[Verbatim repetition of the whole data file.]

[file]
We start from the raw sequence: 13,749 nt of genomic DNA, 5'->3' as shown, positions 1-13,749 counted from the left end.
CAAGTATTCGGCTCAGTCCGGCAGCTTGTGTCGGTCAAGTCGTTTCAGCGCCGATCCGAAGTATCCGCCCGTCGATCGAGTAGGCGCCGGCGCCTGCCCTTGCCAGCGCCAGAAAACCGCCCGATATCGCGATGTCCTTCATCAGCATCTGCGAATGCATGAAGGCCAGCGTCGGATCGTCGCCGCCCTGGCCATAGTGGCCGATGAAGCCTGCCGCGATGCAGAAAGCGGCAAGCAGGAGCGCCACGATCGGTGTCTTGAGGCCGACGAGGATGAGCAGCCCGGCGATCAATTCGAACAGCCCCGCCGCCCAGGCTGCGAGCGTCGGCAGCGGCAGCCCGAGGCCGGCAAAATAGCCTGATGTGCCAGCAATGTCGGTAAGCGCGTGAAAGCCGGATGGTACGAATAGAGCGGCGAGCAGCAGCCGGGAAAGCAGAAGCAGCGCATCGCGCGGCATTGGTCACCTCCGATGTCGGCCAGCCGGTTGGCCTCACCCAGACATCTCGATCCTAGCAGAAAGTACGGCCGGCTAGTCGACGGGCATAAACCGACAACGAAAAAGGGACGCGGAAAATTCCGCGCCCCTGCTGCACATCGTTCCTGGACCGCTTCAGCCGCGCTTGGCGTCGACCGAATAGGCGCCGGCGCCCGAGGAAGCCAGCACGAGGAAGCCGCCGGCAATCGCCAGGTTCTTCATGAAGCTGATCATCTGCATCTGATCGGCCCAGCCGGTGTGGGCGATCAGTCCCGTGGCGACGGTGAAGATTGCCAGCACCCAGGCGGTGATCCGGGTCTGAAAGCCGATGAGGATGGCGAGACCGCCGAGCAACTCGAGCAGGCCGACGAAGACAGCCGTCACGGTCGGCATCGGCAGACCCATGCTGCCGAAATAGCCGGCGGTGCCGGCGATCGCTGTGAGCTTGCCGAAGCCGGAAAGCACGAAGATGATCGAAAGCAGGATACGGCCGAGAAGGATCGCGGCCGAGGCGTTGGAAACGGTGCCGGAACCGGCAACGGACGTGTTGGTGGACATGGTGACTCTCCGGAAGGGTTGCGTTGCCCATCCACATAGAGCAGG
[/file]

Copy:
We start from the raw sequence: 13,749 nt of genomic DNA, 5'->3' as shown, positions 1-13,749 counted from the left end.
CAAGTATTCGGCTCAGTCCGGCAGCTTGTGTCGGTCAAGTCGTTTCAGCGCCGATCCGAAGTATCCGCCCGTCGATCGAGTAGGCGCCGGCGCCTGCCCTTGCCAGCGCCAGAAAACCGCCCGATATCGCGATGTCCTTCATCAGCATCTGCGAATGCATGAAGGCCAGCGTCGGATCGTCGCCGCCCTGGCCATAGTGGCCGATGAAGCCTGCCGCGATGCAGAAAGCGGCAAGCAGGAGCGCCACGATCGGTGTCTTGAGGCCGACGAGGATGAGCAGCCCGGCGATCAATTCGAACAGCCCCGCCGCCCAGGCTGCGAGCGTCGGCAGCGGCAGCCCGAGGCCGGCAAAATAGCCTGATGTGCCAGCAATGTCGGTAAGCGCGTGAAAGCCGGATGGTACGAATAGAGCGGCGAGCAGCAGCCGGGAAAGCAGAAGCAGCGCATCGCGCGGCATTGGTCACCTCCGATGTCGGCCAGCCGGTTGGCCTCACCCAGACATCTCGATCCTAGCAGAAAGTACGGCCGGCTAGTCGACGGGCATAAACCGACAACGAAAAAGGGACGCGGAAAATTCCGCGCCCCTGCTGCACATCGTTCCTGGACCGCTTCAGCCGCGCTTGGCGTCGACCGAATAGGCGCCGGCGCCCGAGGAAGCCAGCACGAGGAAGCCGCCGGCAATCGCCAGGTTCTTCATGAAGCTGATCATCTGCATCTGATCGGCCCAGCCGGTGTGGGCGATCAGTCCCGTGGCGACGGTGAAGATTGCCAGCACCCAGGCGGTGATCCGGGTCTGAAAGCCGATGAGGATGGCGAGACCGCCGAGCAACTCGAGCAGGCCGACGAAGACAGCCGTCACGGTCGGCATCGGCAGACCCATGCTGCCGAAATAGCCGGCGGTGCCGGCGATCGCTGTGAGCTTGCCGAAGCCGGAAAGCACGAAGATGATCGAAAGCAGGATACGGCCGAGAAGGATCGCGGCCGAGGCGTTGGAAACGGTGCCGGAACCGGCAACGGACGTGTTGGTGGACATGGTGACTCTCCGGAAGGGTTGCGTTGCCCATCCACATAGAGCAGG